Wednesday, September 24, 2014

On the Other Side

It's been nearly two whole weeks since my last blog post; since I wrote about wedding brain, I done got married, threw a banger of a party with my new husband and my entire family (in-laws and outlaws, that gang is), came down with a wretched cold, and had to re-plan part of our honeymoon on the fly when our original Air BnB host soured. I've also devoted equal time to admiring my new wedding ring and the Jewish high holidays, which are happening right about now - working for a Jewish fundraising organization means I've started saying "Happy New Year!" in September, which is a new thing for me.

Planning a wedding meant that my life turned into a cyclone in the final days before our ceremony. I misplaced three pie plates, an entire chocolate cake, a pair of shoes, and an impressive amount of Tupperware. M and I fought like banshees, made up, and then fought again. I learned how to cornrow my own hair, how to walk in 4.5 inch platform wedges, and what it feels like when my dad cries as he walks me down the aisle. We planted a tree - one that blooms in the month of husband's birth, and that has heart-shaped leaves. There was maniacal rushing. There was a glowing photo session. There were some dirty looks and some dashing around the farmhouse in my underwear, well past the point of caring who saw me and who didn't. There were tacos. There was cider. There were dark 'n' stormies and there were love potions. There was so much laughter.

This cyclone means that I'm left with a mosaic of memories - the boys moshing along to "Sabotage," the bartenders singing along to "Close to Me," the speeches that referenced M and my ultra-challenging camping trip, the tiny boxes of chocolates and brief moments of respite from hosting where everything just gelled. I emerged from our wedding weekend feeling like Mike and I were the center of a universe full of love and friends and family. (And also viciously hungover, and with a pile of beef ribs and dim sum that would kill a man.)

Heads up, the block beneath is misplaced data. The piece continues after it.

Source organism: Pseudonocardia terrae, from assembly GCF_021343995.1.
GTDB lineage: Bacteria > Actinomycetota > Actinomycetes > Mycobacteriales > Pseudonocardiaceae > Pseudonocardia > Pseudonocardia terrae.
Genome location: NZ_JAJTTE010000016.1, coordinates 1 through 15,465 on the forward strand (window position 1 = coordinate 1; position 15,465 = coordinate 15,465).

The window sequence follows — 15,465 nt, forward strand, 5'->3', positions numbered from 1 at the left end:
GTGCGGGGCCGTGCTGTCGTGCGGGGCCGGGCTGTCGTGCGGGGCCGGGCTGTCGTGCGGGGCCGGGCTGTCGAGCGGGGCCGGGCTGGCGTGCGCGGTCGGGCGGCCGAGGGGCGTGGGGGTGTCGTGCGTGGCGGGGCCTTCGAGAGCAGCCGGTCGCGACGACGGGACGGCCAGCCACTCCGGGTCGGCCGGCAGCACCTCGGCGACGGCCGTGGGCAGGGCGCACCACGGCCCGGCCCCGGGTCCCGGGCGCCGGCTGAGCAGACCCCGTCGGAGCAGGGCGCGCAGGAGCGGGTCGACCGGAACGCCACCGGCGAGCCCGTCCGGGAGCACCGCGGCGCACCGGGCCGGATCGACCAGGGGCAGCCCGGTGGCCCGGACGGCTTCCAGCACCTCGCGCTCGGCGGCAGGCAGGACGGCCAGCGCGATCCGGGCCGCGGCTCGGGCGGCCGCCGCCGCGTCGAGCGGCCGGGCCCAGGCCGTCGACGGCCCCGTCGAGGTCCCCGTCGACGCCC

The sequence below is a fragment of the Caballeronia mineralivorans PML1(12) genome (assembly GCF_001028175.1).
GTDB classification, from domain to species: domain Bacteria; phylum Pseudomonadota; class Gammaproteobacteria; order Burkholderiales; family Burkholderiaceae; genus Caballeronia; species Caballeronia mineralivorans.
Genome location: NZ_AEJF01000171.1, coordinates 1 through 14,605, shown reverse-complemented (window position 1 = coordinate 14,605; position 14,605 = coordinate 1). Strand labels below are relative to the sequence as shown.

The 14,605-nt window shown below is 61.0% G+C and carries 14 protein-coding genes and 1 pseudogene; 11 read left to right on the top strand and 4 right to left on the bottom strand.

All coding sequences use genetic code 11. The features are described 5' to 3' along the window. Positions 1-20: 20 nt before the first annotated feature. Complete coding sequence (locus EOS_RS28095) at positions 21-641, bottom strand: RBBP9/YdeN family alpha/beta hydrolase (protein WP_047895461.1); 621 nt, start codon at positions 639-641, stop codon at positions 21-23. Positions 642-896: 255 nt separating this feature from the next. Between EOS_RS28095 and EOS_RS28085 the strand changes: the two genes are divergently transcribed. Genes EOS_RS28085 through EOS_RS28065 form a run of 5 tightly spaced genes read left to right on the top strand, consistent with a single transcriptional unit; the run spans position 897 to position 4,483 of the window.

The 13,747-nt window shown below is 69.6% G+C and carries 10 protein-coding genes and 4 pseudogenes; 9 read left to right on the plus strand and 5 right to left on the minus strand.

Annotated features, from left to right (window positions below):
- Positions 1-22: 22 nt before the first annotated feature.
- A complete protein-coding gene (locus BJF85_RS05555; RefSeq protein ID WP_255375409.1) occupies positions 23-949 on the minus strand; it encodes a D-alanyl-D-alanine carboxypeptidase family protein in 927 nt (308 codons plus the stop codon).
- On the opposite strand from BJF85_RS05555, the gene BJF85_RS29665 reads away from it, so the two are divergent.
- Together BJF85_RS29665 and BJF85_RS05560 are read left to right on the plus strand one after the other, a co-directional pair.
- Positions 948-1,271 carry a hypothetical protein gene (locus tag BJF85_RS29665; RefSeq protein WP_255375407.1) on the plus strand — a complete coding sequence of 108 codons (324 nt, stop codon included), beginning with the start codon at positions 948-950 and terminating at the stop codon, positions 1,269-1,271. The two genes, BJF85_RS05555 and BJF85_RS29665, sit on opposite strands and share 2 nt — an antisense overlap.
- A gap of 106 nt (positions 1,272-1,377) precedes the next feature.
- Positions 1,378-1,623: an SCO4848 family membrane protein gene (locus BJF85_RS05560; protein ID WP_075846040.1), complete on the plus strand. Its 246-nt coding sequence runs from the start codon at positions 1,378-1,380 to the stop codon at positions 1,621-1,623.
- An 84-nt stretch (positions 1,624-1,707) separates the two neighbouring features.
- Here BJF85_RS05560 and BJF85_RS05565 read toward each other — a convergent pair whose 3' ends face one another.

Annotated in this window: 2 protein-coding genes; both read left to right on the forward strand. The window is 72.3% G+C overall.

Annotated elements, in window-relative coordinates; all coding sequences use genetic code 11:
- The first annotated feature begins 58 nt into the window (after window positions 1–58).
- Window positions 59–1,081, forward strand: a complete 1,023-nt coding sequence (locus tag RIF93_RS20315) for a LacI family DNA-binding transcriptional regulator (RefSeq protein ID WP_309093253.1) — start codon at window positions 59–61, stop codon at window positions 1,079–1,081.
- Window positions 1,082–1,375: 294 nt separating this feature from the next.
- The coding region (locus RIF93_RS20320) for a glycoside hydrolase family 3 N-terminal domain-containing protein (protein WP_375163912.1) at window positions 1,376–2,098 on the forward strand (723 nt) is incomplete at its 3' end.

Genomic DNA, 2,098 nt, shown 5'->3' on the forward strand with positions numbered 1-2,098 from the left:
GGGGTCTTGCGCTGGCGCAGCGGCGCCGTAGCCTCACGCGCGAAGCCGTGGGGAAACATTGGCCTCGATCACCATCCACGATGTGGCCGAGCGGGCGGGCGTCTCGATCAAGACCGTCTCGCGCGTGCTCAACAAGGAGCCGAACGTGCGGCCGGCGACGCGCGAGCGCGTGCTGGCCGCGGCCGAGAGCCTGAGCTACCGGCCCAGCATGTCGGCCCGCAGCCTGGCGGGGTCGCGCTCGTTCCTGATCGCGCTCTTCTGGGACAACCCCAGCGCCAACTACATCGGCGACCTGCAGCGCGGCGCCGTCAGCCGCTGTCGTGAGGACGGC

Taking on a project like a wedding actually tests the mettle of a couple's relationship. I was surprised to find out that trying to throw a catered party for 100 people was stressful–the magazines make it look so easy! At some points, it felt like more like the day was something that we were trying to conquer rather than celebrate. But through it, he kept making me tea. And we kept going for walks together. And we kept on going. When the day came, it was more than perfect. It captured who we are a couple: private people who love to dance, mushballs who can still wangle a shovel, and part of an extended and involved constellation of people.

I'm a writer, and one with a decent vocabulary at that, but there is no word in the English language for the feeling of gratitude and dedication, the feeling of earned joy, the feeling of enveloping love. 

I've never believed in "the one" - the destiny of two people who are meant for each other. Because that denies all the work that goes into relationships: keeping them fresh, keeping them kind, keeping them loving. Real life doesn't work like that, and even great couples sometimes have bad days (or months). Instead, I believe in "the choice." We get to choose our love stories. We write them as we go. And I'm lucky— despite my utter failure to express exactly how amazing and energized and cherished I felt this past weekend—to have M as my amazing co-author in this love story of ours.